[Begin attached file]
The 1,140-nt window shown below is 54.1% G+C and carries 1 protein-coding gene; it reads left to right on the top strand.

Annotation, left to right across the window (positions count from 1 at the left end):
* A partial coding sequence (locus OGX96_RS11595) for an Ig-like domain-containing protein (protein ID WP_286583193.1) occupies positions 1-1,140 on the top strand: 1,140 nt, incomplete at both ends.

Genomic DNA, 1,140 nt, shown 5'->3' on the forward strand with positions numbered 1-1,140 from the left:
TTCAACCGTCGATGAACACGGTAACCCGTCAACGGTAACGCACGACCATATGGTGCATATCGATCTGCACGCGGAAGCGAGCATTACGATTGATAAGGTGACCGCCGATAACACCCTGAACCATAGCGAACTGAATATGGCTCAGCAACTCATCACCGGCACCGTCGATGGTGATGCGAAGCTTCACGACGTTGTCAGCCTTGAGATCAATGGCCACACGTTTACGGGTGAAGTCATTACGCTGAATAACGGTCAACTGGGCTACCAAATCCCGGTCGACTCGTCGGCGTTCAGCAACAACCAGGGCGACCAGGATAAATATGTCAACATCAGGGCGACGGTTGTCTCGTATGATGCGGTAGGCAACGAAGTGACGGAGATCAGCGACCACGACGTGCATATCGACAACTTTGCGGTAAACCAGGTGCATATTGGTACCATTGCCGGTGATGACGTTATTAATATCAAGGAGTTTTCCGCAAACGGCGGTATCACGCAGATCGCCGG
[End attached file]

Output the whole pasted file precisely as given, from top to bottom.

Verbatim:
The 1,140-nt window shown below is 54.1% G+C and carries 1 protein-coding gene; it reads left to right on the top strand.

Annotation, left to right across the window (positions count from 1 at the left end):
* A partial coding sequence (locus OGX96_RS11595) for an Ig-like domain-containing protein (protein ID WP_286583193.1) occupies positions 1-1,140 on the top strand: 1,140 nt, incomplete at both ends.

Genomic DNA, 1,140 nt, shown 5'->3' on the forward strand with positions numbered 1-1,140 from the left:
TTCAACCGTCGATGAACACGGTAACCCGTCAACGGTAACGCACGACCATATGGTGCATATCGATCTGCACGCGGAAGCGAGCATTACGATTGATAAGGTGACCGCCGATAACACCCTGAACCATAGCGAACTGAATATGGCTCAGCAACTCATCACCGGCACCGTCGATGGTGATGCGAAGCTTCACGACGTTGTCAGCCTTGAGATCAATGGCCACACGTTTACGGGTGAAGTCATTACGCTGAATAACGGTCAACTGGGCTACCAAATCCCGGTCGACTCGTCGGCGTTCAGCAACAACCAGGGCGACCAGGATAAATATGTCAACATCAGGGCGACGGTTGTCTCGTATGATGCGGTAGGCAACGAAGTGACGGAGATCAGCGACCACGACGTGCATATCGACAACTTTGCGGTAAACCAGGTGCATATTGGTACCATTGCCGGTGATGACGTTATTAATATCAAGGAGTTTTCCGCAAACGGCGGTATCACGCAGATCGCCGG